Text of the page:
Epistemology III: Common Ground

“What is the difference between a world view and an agenda?”

[Originally published on MySpace on May 6, 2010.]

What is the difference between a world view and an agenda?

A world view is system of knowing that allows you to notice, identify and make comparisons between all kinds of different cool (and not so cool) stuff floating by the windows of your mind minute by minute.  It is the magic spell by which you conjure truth for yourself and for your fellows.  People look for this kind of thing in stone, but typically don’t find it there, although lots of us tend to pretend we do.

An agenda is the basis upon which you act according to your world view.  Sometimes it is hidden, or at least you pretend you don’t have the agenda you have, and then it becomes the basis upon which you act despite what you claim as your world view (which is a clever sort of lying, actually).  An agenda is composed of impulses and desires that are not necessarily arranged in any logical or rational form, although there may be reasons for its component parts, and it is mutable at the drop of a hat.  In other words, it’s not really a system the way a world view is a system.  It’s what you want and how you feel, influenced by but not beholden to any rules, internal or external.

The upshot of this is that no two people, or any number of people, or even GROUPS of people, are going to be able to get along, regardless of a multiplicity of world views, unless there is to begin with a genuine underlying desire buried somewhere deep inside each person’s psyche to actually get along.

(Make any sense?  If so, continue to the next question.  If not, of course please explain what you think.)

So, where does our responsibility lie (if we have one) in dealing with our own internal agendas, and in dealing with the agendas of others, particularly in situations where we are faced with (seemingly) opposing world views?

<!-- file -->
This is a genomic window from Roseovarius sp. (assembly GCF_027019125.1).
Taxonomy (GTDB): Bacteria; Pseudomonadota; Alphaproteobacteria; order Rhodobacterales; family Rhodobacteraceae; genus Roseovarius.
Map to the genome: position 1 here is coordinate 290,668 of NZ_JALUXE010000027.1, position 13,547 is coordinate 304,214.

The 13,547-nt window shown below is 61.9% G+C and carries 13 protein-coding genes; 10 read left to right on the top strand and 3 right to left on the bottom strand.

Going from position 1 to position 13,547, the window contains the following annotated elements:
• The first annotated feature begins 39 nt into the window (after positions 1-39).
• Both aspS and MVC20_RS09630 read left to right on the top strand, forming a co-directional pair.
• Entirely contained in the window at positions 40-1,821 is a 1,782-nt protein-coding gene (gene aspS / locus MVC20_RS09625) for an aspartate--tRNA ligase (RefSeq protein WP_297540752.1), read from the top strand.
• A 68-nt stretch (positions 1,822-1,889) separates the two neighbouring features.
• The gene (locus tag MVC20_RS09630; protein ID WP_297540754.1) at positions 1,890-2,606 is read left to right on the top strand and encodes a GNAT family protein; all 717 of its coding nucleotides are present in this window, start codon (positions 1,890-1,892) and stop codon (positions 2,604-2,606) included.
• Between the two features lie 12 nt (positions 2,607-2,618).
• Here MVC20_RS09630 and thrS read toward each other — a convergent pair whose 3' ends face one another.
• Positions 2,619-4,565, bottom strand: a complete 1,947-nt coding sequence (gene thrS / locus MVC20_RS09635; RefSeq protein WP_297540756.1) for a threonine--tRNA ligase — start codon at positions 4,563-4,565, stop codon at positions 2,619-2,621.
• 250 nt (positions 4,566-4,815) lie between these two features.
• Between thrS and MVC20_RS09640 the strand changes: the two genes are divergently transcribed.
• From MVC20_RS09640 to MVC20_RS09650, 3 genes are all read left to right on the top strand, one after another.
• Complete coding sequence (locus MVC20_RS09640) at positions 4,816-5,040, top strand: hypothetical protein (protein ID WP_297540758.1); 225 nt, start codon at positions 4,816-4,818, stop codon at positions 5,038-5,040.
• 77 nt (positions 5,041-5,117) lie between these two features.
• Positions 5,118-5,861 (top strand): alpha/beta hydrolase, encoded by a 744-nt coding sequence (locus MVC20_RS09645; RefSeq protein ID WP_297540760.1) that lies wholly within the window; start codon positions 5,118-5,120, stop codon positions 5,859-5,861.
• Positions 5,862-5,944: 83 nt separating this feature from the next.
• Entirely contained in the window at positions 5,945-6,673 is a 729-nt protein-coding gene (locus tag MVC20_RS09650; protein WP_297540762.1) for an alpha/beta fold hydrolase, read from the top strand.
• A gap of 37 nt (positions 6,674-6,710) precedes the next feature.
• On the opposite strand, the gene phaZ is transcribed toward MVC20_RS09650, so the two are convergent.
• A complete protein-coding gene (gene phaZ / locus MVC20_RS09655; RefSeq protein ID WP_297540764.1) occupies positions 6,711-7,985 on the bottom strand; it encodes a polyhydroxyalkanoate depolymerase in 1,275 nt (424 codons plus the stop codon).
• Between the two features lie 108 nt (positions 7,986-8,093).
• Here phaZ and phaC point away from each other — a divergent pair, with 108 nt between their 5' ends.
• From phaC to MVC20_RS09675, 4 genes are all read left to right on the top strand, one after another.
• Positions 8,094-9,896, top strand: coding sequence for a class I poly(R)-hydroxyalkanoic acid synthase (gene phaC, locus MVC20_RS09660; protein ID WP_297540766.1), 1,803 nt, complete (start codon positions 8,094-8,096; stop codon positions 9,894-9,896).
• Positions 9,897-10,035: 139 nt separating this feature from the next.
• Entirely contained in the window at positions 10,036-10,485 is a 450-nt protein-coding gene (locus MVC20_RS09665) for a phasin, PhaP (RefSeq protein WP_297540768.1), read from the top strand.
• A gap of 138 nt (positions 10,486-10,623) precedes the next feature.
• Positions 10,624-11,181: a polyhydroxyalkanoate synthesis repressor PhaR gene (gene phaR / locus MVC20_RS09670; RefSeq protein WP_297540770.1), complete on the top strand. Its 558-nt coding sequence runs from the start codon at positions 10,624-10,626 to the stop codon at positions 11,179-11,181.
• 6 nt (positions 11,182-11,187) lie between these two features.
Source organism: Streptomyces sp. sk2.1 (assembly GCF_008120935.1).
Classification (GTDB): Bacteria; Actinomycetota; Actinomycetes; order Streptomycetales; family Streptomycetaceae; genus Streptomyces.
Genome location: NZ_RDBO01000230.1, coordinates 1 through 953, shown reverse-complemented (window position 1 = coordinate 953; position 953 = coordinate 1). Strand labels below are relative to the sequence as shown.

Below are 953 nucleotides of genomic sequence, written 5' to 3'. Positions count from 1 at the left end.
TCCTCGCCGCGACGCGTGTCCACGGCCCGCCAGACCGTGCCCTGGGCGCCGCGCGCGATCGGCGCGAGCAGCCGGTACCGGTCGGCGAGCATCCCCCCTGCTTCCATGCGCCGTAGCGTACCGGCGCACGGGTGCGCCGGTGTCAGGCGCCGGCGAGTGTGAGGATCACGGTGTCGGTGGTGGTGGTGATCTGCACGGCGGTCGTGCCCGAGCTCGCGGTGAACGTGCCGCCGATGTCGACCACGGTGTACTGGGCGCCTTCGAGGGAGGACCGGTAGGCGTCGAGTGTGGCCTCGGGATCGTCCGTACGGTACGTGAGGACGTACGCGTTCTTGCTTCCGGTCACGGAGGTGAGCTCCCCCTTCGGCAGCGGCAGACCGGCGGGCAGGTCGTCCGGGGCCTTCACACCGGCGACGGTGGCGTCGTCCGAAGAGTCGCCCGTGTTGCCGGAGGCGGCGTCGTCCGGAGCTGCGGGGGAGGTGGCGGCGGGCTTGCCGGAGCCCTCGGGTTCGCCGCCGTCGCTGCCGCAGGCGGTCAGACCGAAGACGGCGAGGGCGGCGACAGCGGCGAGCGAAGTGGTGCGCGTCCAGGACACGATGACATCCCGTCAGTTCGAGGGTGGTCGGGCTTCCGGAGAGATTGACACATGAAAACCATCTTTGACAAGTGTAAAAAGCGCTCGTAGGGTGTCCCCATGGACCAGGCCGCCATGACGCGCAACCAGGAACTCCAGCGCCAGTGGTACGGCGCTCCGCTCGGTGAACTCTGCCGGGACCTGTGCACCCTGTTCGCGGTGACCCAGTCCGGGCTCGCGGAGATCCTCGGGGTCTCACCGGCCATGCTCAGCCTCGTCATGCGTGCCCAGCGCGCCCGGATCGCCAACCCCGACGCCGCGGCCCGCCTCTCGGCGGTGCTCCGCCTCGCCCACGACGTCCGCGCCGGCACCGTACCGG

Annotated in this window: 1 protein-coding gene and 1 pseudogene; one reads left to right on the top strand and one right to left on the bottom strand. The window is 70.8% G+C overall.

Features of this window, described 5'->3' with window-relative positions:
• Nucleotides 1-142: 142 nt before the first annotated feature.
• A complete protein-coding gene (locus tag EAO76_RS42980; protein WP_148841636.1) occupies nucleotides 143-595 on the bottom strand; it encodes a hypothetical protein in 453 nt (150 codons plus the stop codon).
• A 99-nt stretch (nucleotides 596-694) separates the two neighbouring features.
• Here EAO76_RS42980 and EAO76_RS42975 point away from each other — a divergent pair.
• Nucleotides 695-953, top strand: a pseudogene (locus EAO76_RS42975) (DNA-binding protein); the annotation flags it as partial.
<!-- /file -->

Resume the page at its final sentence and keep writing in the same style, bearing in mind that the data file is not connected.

6:57 AM  23 Comments  4 Kudos

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23 Responses to Epistemology III: Common Ground

  1. Thea says:


    This is w00t. Makes sense indeed. I suppose, you try to pave a way towards more openness of mind here? Worldviews differ, but it is the ‘agenda’ that prevents a smooth exchange of thought? You aim at more flexibility of the mind?

    Posted by jcmmanuel on May 6, 2010 – Thursday – 10:03 AM

    • Thea says:

      Yes, I am trying to pave a way towards more openness of mind. An agenda that does not include a desire to get along, or at least a genuine willingness to try to understand (for instance instead it includes a desire to win or score points or save face or preserve territory or is simply posturing, or even just a whim for messing with people’s heads for the entertainment it affords), can prevent a smooth exchange of thought. As I’ve said to you and others a few times now, you can be “right” till you’re blue in the face, that doesn’t make you good if you’re not taking care of yourself and of the person you’re dealing with in a way that is respectful and compassionate, and failing to do so can undermine your credibility, whether or not the position you’re arguing might also suffer. When I posed the question about responsibility, I had in mind the idea that we each need to be aware of our own internal agendas with as much honesty as we can bring to bear, and that in dealing with the agendas of others, we need to listen carefully for what they’re asking us for that may be unspoken yet threaded through in between the lines of what they actually say. If you can hear that part and figure out a way to meet that need without compromising your own integrity, then I say you should go for it, so that hopefully, in addition to providing amelioration (or succor?) all by itself for that individual, progress can be made in developing common ground. So yes, flexibility of the mind helps a lot.